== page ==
Every year I seek different strategies to conquer the hills—counting pedal strokes, a different saddle or pedal position, training to get in shape ... and I lighten the weight of my gear and try to lower my own weight. In search of the ultimate hill-climbing answer, I’ve Googled for solutions, but the “experts” agree: there’s no magic strategy.
I’ll never enjoy the challenge of riding up steep grades, but I am moving toward acceptance and dread them less. Now when my lungs feel like they might burst, my thighs scream, and my quads burn, smoldering with every pedal stroke, I remember to loosen my death grip on the handlebars, relax, and breathe. And I always know that in a pinch, I can walk the damn thing up each steep, never-ending ascent.
Another solution? This year we’re headed to Denmark where we may deal with the wind, but not hills!
Cycling trips joyfully offer few barriers between the landscape, the people, and you. The pace allows for interactions with friendly people who likely find the sight of six seniors on bikes both odd and engaging.
And locals are often eager to provide advice and suggestions. Regrettably, experience tells us that non-cyclists generally cannot be relied upon to give an accurate assessment of a road’s grade, the riding condition of a dirt or gravel road, or how much traffic to expect.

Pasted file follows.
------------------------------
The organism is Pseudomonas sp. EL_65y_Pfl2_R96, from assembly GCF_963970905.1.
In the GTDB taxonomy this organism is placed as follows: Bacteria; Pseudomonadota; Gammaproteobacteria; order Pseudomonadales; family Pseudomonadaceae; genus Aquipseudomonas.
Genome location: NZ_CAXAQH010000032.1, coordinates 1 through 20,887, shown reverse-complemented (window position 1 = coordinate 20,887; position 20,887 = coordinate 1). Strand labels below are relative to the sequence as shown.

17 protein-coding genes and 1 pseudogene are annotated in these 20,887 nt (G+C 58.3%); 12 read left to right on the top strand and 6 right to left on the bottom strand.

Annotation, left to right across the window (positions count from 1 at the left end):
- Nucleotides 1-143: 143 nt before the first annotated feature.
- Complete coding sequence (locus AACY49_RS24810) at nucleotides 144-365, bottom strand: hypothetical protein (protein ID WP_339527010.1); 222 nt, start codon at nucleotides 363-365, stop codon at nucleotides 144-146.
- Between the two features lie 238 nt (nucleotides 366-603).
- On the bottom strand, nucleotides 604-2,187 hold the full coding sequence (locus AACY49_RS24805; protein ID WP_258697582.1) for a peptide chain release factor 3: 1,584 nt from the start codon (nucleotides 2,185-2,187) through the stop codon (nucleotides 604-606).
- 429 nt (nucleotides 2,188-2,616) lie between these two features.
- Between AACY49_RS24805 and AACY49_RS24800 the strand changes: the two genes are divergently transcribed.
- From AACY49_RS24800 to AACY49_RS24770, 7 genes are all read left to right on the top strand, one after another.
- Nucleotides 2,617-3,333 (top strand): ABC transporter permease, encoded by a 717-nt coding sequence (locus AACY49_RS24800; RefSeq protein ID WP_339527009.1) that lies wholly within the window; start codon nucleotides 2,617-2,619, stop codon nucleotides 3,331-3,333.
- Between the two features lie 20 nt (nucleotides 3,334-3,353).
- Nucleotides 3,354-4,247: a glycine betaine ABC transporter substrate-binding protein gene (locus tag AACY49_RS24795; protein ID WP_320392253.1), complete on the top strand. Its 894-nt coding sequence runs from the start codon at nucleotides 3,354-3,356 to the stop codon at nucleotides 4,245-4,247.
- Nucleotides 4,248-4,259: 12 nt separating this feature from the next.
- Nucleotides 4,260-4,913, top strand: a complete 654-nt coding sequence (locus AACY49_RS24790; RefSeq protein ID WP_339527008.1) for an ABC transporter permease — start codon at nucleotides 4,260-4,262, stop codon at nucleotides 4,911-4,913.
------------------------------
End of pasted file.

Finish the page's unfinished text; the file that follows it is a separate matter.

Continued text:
When an individual offers advice, we listen graciously and try to resist. However, sometimes, depending on our current state of confusion, we break our vow and take the advice, see number eight below.
Traveling from Cirq La Popie via Cahors to Puy L’Eveque in France, our maps were inconsistent as to how to get to Cahors, so we stopped and asked a farmer for assistance. He disregarded both maps and directed us to a “shorter route” — a treacherous, steeply graded, loose gravel road. Not only was it longer than the routes on the map, but we ended up walking our bikes for long stretches on the deeply rutted, rocky road.
Certainly, there have been times that road angels saved us from taking dangerous or out of the way routes, but caution is warranted. If you haven’t cycled a road, it’s hard to gauge its grade and safety.